Spring 2024 Issue

From Rocket Pitch to Liftoff

Three W&M alumni turned entrepreneurs pioneer interactive software demos

By Catherine Tyson ’20
Photography By Brittney Hanvey

Spring 2024 Issue

Imagine being asked to buy a car without ever test driving it. Feeling a little hesitant? You’re not alone. Getting to “try before you buy” is a key part of most high-dollar purchases.

However, if you were a company looking to buy software before 2020, there was no easy way to “test drive” it beforehand. This could make selecting the best product a long, arduous, frustrating and somewhat opaque process. Overcoming this problem is the goal of Navattic — a company creating interactive product demos to curate a better experience for software buyers and sellers.

Key to Navattic’s story are three William & Mary alumni — Neil McLean ’18, Chris Hoyle ’18 and Natalie Marcotullio ’19. How they ended up working together is no coincidence. Their story starts at William & Mary, where, through the university’s entrepreneurial community, they forged a bond of friendship grounded in a shared interest to create solutions for everyday problems.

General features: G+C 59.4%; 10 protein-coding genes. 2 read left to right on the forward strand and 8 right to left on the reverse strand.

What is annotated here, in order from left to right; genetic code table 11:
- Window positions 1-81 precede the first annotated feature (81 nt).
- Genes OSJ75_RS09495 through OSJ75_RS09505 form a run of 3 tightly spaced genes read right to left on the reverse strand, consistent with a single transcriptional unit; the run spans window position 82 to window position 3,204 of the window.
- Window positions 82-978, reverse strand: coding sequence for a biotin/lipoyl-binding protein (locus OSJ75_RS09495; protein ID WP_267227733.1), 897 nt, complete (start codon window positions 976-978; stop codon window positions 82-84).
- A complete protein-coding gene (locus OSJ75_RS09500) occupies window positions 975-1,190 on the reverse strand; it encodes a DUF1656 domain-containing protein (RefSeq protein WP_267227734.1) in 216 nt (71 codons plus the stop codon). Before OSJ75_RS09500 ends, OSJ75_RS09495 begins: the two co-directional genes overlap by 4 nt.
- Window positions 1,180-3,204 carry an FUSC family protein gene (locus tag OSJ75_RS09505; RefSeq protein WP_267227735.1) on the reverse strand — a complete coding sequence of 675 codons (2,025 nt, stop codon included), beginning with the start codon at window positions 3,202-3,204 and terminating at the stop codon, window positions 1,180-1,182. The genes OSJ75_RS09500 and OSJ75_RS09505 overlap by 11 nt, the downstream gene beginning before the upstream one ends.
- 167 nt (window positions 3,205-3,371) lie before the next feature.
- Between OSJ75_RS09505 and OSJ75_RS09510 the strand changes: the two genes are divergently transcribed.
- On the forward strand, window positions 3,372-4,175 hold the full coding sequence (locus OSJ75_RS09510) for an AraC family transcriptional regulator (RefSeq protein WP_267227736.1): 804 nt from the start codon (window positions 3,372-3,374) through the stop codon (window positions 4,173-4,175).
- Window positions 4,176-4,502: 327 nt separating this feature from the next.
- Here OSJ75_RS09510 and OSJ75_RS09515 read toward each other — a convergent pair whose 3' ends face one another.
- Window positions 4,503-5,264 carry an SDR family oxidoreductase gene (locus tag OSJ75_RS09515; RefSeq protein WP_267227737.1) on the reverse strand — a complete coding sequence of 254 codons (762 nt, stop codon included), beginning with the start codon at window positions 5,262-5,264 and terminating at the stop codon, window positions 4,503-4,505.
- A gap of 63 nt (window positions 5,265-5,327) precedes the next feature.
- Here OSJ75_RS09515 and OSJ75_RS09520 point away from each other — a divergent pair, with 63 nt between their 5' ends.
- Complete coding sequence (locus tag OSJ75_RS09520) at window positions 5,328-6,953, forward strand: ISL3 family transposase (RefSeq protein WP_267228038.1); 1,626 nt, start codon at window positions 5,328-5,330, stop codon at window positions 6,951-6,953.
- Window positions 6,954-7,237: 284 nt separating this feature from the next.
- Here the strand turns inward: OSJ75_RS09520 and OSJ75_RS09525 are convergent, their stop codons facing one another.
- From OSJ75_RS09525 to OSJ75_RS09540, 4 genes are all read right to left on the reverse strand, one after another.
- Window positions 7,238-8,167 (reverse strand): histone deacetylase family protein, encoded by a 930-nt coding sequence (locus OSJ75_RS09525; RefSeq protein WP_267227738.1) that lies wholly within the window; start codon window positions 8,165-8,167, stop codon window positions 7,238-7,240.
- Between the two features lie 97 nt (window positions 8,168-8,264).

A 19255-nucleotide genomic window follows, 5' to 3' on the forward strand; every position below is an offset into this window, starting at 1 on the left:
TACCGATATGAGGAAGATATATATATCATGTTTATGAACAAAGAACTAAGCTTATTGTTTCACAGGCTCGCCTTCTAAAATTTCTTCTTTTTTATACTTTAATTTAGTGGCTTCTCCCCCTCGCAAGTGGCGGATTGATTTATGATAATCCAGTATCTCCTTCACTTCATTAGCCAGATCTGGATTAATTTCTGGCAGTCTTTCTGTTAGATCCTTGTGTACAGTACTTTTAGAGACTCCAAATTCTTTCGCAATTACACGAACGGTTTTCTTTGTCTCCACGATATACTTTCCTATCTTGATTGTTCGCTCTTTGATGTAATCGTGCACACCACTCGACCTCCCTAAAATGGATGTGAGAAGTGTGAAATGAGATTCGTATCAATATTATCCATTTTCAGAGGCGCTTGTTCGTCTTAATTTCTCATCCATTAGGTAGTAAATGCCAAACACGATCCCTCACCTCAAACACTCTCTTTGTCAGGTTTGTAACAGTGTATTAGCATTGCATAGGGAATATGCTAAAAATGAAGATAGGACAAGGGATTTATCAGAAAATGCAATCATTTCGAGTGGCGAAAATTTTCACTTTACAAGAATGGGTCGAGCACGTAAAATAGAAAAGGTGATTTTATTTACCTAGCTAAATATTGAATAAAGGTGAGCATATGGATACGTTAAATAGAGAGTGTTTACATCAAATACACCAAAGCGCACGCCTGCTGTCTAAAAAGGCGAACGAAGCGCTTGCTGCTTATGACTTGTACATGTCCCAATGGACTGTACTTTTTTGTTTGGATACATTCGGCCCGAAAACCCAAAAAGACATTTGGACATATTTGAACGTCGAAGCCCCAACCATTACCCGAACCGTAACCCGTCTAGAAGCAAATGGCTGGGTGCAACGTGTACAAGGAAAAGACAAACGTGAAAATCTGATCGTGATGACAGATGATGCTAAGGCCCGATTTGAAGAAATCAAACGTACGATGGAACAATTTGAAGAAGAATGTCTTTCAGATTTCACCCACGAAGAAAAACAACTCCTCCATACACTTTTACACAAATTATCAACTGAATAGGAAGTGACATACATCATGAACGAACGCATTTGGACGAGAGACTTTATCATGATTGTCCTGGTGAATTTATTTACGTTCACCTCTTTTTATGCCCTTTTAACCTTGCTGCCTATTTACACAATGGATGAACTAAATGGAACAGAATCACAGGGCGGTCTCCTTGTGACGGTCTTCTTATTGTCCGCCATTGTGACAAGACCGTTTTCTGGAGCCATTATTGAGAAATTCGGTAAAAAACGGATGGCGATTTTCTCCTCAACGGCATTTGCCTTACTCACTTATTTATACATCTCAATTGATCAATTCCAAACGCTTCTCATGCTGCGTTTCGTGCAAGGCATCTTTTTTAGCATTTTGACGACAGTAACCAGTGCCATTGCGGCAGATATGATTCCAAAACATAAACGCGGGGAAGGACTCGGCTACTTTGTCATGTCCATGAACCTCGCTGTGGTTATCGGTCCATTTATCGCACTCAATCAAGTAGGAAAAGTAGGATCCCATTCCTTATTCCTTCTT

Entrepreneurship and new beginnings

Displayed in William & Mary’s Entrepreneurship Hub is a sign that reads, “Make your idea more than an idea.” That phrase, which serves as the Hub’s tagline, was coined by McLean, now CEO of Navattic.

An out-of-state student from Michigan, McLean entered William & Mary with an eclectic set of interests which he pursued with a double major in art history and data analytics.

“I’d always maintained an interest in startups, but coming into W&M I wasn’t clear about a) whether my goals were attainable and b) how to go about achieving those goals,” says McLean.

One day, while walking through Miller Hall, home of the Raymond A. Mason School of Business, McLean discovered the Entrepreneurship Center, where he would find the answers to both those questions. It was also there that his friendship with Hoyle began.

A student-athlete on the men’s track and field team, Hoyle pursued his interest in engineering as a computer science major at W&M.

“I took my first computer science class freshman year and was sold right off the bat. I carried that textbook around with me everywhere and read it during all my other classes,” says Hoyle.

Like McLean, Hoyle had a passion for “solving problems and bringing ideas to life.” Following that interest, he also found his way to W&M’s Entrepreneurship Center. Having sustained several nagging injuries during his time on the track team, Hoyle decided it was time for a change, joining McLean to work at the Center.